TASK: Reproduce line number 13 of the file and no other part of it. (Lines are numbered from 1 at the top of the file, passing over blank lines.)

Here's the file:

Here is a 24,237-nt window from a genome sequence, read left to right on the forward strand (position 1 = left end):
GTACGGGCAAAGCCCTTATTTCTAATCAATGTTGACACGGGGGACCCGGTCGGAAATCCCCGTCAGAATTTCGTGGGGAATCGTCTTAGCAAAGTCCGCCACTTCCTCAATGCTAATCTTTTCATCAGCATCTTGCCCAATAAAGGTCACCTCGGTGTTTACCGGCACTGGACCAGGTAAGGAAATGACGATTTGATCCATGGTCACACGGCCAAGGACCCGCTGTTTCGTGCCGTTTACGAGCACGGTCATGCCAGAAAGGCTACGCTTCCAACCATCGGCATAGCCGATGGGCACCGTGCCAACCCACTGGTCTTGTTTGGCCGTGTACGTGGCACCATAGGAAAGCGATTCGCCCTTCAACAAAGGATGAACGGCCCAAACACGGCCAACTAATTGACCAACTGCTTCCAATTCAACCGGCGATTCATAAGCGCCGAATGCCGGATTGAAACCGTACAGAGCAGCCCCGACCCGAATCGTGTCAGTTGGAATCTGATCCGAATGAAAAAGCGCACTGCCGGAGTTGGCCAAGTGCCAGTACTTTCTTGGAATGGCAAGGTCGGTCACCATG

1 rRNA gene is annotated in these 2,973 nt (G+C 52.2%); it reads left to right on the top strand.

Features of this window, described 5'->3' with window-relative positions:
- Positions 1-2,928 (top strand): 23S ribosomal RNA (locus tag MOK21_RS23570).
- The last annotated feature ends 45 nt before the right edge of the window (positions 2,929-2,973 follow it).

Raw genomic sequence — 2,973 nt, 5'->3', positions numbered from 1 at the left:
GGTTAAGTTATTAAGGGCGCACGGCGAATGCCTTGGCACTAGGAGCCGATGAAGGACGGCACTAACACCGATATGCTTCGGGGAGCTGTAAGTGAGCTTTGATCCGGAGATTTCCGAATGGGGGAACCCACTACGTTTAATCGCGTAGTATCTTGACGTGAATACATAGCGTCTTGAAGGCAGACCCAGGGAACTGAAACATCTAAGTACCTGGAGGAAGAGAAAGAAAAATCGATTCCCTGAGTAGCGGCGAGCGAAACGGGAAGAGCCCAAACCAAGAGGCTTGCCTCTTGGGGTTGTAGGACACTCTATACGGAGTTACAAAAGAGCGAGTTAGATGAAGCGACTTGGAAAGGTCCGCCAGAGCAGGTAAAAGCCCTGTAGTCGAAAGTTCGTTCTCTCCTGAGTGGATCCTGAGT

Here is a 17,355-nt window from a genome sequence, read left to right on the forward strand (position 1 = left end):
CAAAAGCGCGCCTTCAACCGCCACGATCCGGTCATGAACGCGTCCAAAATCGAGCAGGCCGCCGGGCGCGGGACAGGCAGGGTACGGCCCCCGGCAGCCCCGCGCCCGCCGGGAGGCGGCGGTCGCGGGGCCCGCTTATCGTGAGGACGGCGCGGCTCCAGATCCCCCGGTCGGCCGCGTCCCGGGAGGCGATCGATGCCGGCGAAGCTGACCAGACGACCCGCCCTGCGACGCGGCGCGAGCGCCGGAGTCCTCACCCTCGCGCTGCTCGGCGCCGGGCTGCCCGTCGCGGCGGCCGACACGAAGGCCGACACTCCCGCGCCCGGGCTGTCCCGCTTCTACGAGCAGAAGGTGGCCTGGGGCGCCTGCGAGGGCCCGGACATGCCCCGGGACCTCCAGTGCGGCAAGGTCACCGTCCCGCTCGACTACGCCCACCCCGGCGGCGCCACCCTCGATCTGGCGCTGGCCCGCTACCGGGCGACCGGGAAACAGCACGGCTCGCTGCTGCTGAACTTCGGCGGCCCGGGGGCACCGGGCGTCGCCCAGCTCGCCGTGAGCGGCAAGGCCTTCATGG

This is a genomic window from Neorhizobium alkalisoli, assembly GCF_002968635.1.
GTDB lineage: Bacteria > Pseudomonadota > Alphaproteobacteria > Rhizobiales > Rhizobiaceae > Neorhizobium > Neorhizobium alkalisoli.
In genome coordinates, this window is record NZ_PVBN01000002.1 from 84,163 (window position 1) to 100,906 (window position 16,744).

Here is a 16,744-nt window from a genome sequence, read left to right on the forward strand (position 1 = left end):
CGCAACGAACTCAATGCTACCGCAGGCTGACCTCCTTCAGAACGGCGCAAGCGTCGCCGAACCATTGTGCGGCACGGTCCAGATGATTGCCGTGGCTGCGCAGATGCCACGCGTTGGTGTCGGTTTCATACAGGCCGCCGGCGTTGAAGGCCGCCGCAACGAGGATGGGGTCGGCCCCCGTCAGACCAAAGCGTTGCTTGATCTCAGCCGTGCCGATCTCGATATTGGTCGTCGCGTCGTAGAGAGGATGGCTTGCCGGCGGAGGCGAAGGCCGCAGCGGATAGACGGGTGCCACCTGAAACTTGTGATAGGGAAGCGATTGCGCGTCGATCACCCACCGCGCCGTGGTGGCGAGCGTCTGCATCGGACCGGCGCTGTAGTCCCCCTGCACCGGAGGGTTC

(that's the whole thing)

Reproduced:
In genome coordinates, this window is record NZ_PVBN01000002.1 from 84,163 (window position 1) to 100,906 (window position 16,744).